America has become a nation of chronically overweight people. Today approximately 66.3 percent of American adults are either overweight or obese, and 32 percent are obese, according to the National Health and Nutrition Examination Survey (NHANES), a nationally representative sample of the U.S. population. Between 1994 and 2004, the percentage of Americans who met the criteria for being overweight rose from 56 to 66 percent, and the percentage who met the criteria for obesity rose from 23 to 32 percent. Moreover, the Centers for Disease Control and Prevention (CDC) reports that 32 percent of Americans are obese. Why are these facts alarming?

Obesity, along with unhealthy dietary habits and lifestyles that don't include much or any physical activity, is the second leading cause of preventable death in the United States and results in an estimated $117 billion in health care costs each year. Overweight people are more likely to have high blood pressure and high blood cholesterol, major risk factors for heart disease and stroke. Additionally, the results of a large study supported by the U.S. National Heart, Lung, and Blood Institute (NHLBI) suggest that excess body weight is strongly and independently associated with an increased risk of heart failure.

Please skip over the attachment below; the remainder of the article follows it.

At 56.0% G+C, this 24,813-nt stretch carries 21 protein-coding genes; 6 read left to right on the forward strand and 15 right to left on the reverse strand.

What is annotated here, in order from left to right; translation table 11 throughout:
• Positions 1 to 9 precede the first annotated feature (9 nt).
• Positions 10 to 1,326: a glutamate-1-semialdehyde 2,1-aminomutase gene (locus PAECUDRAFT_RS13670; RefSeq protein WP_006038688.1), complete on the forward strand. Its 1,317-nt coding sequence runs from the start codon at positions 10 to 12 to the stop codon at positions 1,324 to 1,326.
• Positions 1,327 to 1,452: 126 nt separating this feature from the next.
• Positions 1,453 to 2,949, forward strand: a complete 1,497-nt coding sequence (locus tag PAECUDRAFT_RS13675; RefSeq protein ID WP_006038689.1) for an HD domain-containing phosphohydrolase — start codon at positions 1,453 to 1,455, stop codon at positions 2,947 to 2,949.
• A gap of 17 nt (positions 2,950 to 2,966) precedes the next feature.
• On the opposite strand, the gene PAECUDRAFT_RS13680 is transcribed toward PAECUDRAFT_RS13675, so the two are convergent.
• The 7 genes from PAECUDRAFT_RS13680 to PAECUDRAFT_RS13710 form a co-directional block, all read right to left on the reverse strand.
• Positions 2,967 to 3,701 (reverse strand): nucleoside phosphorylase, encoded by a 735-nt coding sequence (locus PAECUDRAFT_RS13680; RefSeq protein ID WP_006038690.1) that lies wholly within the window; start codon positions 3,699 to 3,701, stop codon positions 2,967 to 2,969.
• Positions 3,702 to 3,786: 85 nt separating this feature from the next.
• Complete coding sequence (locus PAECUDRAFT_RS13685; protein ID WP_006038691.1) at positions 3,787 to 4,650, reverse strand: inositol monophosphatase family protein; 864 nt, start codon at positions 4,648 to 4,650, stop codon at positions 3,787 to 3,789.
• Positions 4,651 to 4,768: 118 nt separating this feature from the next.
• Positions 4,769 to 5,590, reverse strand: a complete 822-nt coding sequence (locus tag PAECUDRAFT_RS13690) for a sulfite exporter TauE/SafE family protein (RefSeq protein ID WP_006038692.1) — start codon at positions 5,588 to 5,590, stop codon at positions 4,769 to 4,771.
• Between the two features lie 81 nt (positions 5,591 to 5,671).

Weight Management

Losing as little as five to 10 percent of your body weight and maintaining that loss can significantly improve your health by increasing glucose tolerance and lowering blood pressure and cholesterol levels. Thus, if you're overweight or obese, you may need to seek medical help to lose weight as well as to maintain it.

The first element of treatment is changing your diet. Your health care professional should provide detailed guidance on the number and types of calories you should eat. As a rule of thumb, however, if you take in about 250 calories per day less than is needed to maintain your current weight, combined with an exercise regime that burns an additional 250 calories a day, you'll lose about a pound a week.

The second element to losing weight and maintaining a healthy weight is adding exercise to your daily routine and reducing the time you spend sitting. Exercise not only burns calories, it also tempers your appetite, boosts metabolism, improves sleep and provides psychological benefits, such as stress reduction and an increased feeling of control and self-esteem.

(This information was provided by HealthyWomen, an NCWO affiliate. For more information on obesity, click here.)

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